For the past four weeks, CBR News and Marvel Comics editor Tom Brevoort have taken a closer a look at some of the heroes --and even a villain-- that the shape shifting Skrulls consider threats to their rapidly approaching "Secret Invasion" of Earth. We've revealed the Aces, Kings, Queens, Jacks, and Tens. Today's installment of EARTH'S MOST WANTED is sharply dressed, as Brevoort helps us unveil the Nines in the Skrulls' "Secret Invasion" poker deck.
The most stressful thing about planning an invasion of Marvel Earth has got to be all the heroes that just won't stay dead! Thor has returned from the dead, there's a new Captain America running around, and perhaps the most vexing return for the Skrulls is that of Mar-Vell AKA Captain Marvel, who could prove very, very dangerous to their plans. "Mar-Vell and his people, the Kree, are the Skrulls' most persistent enemies," Tom Brevoort told CBR News. "And Mar-Vell is their greatest warrior."
Mar-Vell's status among the Skrulls and the circumstances behind his return makes dealing with the Kree superhero very complicated. "He's like public enemy #1 to the Skrulls," Brevoort said. "By that same token, though, if it's necessary to the space-time continuum for Mar-Vell to eventually return to the past in order to live out his destiny, then the Skrulls need to be careful in how they deal with him as well, since killing him in the present could have catastrophic effects on the timeline."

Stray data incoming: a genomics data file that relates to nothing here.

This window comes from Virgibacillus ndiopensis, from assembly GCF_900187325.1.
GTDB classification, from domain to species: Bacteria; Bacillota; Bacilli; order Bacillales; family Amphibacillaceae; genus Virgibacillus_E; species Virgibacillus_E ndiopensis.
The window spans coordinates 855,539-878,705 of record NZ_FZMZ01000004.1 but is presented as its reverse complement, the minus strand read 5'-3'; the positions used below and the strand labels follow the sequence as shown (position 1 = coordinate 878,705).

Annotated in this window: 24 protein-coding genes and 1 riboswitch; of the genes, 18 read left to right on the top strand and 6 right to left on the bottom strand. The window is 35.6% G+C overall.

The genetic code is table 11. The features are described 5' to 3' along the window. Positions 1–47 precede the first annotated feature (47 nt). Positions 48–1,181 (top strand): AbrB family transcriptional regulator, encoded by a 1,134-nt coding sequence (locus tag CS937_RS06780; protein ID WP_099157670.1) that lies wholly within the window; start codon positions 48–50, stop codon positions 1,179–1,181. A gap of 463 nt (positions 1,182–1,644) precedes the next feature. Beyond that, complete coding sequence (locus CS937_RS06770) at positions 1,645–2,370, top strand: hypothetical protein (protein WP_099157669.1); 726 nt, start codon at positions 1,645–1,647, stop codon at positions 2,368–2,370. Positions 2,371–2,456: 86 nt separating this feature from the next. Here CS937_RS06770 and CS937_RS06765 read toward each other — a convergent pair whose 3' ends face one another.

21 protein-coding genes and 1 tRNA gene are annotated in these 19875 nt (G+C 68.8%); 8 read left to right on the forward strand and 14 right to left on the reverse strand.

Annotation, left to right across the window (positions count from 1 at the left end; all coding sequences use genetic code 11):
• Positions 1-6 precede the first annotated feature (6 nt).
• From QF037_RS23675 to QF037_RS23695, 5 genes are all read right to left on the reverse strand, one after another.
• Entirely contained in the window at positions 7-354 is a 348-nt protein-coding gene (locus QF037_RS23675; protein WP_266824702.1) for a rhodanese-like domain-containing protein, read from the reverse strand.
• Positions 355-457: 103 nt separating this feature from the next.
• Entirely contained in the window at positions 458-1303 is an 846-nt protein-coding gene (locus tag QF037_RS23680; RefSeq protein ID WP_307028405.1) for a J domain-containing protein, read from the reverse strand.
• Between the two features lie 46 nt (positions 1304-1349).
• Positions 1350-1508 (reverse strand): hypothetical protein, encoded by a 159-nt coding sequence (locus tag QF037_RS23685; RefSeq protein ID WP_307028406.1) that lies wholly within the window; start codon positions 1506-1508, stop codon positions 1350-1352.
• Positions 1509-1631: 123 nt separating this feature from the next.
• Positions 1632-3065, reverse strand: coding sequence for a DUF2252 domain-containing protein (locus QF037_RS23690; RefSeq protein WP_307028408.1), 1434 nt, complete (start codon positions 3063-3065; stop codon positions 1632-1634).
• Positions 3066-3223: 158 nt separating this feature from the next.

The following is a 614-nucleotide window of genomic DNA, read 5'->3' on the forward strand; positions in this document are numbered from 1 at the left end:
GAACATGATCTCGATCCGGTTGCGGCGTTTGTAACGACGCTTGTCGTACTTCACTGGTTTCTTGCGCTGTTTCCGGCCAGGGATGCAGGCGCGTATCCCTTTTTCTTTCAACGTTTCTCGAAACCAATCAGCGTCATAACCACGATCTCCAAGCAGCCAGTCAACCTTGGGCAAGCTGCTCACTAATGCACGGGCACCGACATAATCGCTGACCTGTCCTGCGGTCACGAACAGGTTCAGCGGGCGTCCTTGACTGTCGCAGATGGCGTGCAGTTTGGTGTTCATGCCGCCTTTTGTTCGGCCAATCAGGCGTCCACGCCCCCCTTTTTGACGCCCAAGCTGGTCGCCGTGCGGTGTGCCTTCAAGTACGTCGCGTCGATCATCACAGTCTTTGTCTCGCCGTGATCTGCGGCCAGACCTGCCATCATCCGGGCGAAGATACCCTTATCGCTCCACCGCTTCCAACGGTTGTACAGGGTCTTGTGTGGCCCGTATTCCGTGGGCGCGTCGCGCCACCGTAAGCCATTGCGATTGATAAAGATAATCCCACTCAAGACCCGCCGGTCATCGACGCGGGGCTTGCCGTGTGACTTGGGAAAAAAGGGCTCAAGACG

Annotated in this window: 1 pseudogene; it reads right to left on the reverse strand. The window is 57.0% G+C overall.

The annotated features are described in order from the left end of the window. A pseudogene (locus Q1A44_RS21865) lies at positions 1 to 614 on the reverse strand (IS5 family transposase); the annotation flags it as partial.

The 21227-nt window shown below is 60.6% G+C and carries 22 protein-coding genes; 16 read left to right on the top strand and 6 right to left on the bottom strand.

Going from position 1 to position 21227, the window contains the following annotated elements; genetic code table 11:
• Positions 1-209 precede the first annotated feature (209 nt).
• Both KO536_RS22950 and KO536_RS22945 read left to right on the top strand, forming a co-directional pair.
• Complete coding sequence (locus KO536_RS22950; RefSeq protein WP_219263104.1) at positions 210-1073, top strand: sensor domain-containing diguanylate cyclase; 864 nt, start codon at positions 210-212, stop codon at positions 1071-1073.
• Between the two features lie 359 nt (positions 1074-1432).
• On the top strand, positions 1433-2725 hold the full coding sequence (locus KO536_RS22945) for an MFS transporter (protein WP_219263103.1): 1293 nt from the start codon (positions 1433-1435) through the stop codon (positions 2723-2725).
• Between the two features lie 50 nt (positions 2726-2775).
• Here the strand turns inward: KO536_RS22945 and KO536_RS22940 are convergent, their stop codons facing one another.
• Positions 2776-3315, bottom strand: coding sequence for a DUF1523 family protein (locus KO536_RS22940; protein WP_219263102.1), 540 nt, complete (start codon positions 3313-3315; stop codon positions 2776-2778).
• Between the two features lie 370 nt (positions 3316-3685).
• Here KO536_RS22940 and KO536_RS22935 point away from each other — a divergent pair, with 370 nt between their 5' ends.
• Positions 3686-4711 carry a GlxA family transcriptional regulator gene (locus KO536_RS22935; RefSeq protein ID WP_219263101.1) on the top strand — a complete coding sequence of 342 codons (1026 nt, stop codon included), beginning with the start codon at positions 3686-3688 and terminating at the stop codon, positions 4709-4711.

Killing Captain Marvel may not be a viable option for the Skrulls, but replacing their hated foe with a Skrull doppelganger would be an effective strategy. As the former warden of the Negative Zone prison, Mar-Vell would have access to a powerful and easily exploitable resource, imprisoned supervillains.
If replacing Mar-Vell proves too difficult or costly, the Skrulls can always neutralize him in other ways. "Mar-Vell's been off the grid for a long time, and the world has changed," Brevoort explained. "So he's not necessarily up to speed on all the players, and where the world is," Brevoort remarked. "And his relationships are all years old, so he's still a bit out of touch."